A few weeks ago I bought the classic e’cco cookbook by Philip Johnson. This is a collection of his favourite recipes from his award-winning bistro e’cco. (Review coming soon. By the way, I’m not sure what the little acute accent on the e in “ecco” is for – I have a suspicion it’s just a bit of pretentious pseudo-Italian nonsense. If you know better, please comment!)
Flicking through the book, I spotted a delicious-looking photo and investigated further. It was field mushrooms on olive toast with truffle oil, Parmesan and rocket. Well, unfortunately I didn’t have any truffle oil (must ask Mr ND for more pocket money) but I did have Portobello mushrooms, so I had a go at making a poor man’s version of the dish.
Philip Johnson’s field mushrooms on olive toast with truffle oil, Parmesan and rocket
- 2 tbsp olive oil
- 20 field or brown mushrooms
- sea salt and freshly ground black pepper
- a knob of unsalted butter
- 60g/2¼ oz/1⅔ cups rocket (arugula)
- balsamic dressing
- 4 slices of sourdough bread
- truffle oil
- shaved best quality Italian Parmesan cheese
- 4 lemon wedges
Preheat the oven to 220°C (425°F/Gas Mark 7). Heat the olive oil in a heavy-based, ovenproof frying pan over medium heat. Add the mushrooms, toss briefly, then season with sea salt and black pepper. Add the butter, then transfer the pan to the oven and bake for 5-8 minutes, or until tender. Drain the mushrooms on paper towels. Keep warm.
In a bowl, toss the rocket with enough balsamic dressing to moisten.
To serve, toast the sourdough and lightly spread with tapenade. Arrange in the centre of serving plates and top each toast with five mushrooms. Drizzle with truffle oil, scatter with shaved Parmesan, and arrange the rocket over the top. Finish with a lemon wedge and a good grind of black pepper.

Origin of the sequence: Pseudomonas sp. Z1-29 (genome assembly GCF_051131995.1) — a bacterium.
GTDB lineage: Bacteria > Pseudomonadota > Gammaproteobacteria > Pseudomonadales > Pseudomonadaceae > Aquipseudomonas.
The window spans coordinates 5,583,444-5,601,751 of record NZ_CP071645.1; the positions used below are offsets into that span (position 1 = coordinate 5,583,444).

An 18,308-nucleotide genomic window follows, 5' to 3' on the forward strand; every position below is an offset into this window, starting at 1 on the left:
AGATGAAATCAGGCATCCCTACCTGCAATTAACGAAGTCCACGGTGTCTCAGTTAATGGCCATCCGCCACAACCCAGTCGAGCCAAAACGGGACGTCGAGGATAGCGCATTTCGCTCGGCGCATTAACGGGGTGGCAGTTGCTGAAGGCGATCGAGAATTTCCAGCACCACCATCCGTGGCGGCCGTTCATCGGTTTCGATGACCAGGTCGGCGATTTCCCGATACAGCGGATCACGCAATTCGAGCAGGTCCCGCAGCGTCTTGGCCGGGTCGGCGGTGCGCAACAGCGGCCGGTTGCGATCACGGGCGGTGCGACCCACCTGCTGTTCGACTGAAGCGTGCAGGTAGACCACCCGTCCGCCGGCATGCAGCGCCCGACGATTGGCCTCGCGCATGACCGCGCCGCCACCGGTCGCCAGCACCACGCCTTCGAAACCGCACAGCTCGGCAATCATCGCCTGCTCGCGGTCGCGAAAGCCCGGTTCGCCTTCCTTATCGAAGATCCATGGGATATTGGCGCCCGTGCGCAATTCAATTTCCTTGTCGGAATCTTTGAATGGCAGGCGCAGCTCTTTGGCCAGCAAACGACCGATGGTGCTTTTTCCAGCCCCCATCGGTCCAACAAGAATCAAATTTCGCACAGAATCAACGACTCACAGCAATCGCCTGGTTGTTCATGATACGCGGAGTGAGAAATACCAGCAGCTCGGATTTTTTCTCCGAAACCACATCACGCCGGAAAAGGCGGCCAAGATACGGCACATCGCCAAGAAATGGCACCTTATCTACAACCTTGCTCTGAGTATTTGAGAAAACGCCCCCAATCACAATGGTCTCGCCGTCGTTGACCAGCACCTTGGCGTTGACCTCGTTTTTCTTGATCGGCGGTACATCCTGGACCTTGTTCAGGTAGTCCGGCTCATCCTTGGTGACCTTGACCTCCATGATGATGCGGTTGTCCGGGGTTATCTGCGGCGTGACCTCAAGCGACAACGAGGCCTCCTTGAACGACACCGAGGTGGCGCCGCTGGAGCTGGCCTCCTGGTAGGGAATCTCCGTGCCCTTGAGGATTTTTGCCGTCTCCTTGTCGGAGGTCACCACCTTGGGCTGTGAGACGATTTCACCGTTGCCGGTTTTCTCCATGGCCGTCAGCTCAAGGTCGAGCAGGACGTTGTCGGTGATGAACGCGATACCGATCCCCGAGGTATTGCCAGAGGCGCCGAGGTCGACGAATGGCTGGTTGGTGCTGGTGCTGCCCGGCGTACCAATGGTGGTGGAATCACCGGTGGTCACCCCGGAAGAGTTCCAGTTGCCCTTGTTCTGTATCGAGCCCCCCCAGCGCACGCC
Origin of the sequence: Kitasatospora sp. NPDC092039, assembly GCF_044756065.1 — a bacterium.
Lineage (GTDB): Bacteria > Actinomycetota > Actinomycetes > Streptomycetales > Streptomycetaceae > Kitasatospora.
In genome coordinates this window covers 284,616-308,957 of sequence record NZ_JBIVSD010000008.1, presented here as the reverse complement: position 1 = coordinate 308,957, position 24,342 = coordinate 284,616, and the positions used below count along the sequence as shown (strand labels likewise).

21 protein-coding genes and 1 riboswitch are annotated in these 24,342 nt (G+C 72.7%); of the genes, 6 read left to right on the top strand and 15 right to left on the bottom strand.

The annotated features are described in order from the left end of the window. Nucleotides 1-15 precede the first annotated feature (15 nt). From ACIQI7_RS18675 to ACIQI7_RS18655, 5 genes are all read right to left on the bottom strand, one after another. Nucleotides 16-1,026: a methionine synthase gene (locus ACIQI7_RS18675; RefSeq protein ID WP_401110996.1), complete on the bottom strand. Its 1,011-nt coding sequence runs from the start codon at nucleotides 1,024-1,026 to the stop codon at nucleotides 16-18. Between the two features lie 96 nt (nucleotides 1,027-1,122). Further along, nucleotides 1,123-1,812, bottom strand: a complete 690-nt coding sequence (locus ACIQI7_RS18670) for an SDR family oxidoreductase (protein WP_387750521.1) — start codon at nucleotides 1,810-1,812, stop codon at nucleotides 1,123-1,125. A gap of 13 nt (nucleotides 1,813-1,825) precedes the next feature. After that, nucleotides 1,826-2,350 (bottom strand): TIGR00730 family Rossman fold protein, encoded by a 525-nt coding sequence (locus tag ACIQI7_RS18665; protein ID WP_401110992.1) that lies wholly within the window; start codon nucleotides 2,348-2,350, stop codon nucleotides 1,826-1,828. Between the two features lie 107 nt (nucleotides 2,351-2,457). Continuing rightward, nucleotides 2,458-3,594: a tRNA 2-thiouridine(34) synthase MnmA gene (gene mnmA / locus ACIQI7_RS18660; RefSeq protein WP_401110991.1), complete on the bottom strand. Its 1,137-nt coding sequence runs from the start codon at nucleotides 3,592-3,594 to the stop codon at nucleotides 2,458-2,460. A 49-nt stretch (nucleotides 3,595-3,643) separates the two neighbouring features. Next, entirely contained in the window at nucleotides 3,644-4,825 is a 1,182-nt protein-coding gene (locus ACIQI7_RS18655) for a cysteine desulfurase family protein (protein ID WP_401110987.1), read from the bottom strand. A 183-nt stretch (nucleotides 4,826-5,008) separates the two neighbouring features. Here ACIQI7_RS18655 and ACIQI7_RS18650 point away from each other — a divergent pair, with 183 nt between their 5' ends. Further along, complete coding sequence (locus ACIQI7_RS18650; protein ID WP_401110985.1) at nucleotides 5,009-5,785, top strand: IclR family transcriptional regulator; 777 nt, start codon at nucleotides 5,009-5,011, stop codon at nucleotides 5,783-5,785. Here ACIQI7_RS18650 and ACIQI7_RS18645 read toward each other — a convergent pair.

Not Delia’s Portobello mushrooms on bruschetta with Parmesan and baby leaf salad
Pretty much the same as Philip Johnson’s except that I had some very large Portobello mushrooms, no truffle oil so I used extra virgin olive oil instead, and I substituted baby salad leaves for the rocket. I missed out the tapenade – although I had some in the fridge – as I didn’t fancy it at the time. I didn’t make balsamic dressing either as I keep my balsamic vinegar in a spray bottle (nice piece of kit) and decided a fine spray of balsamic would do the trick.
I very much agree with Philip’s specification that it should be Italian Parmesan. I’ve tried both Australian and New Zealand so-called parmesan cheese and they are very inferior substitutes for the real thing.
Fry the mushrooms in olive oil in a suitable, preferably heavy-based, frying pan.
Meanwhile make the bruschetta.
Place the cooked mushrooms onto the bruschetta. Top with some Parmesan shavings, and baby salad leaves. Add a fine spray of balsamic vinegar. (If you don’t have a spray, then toss the leaves in a dressing before adding them.)
This was a really quick and easy dish to make and could be used as a starter, snack, or part of a tapas meal.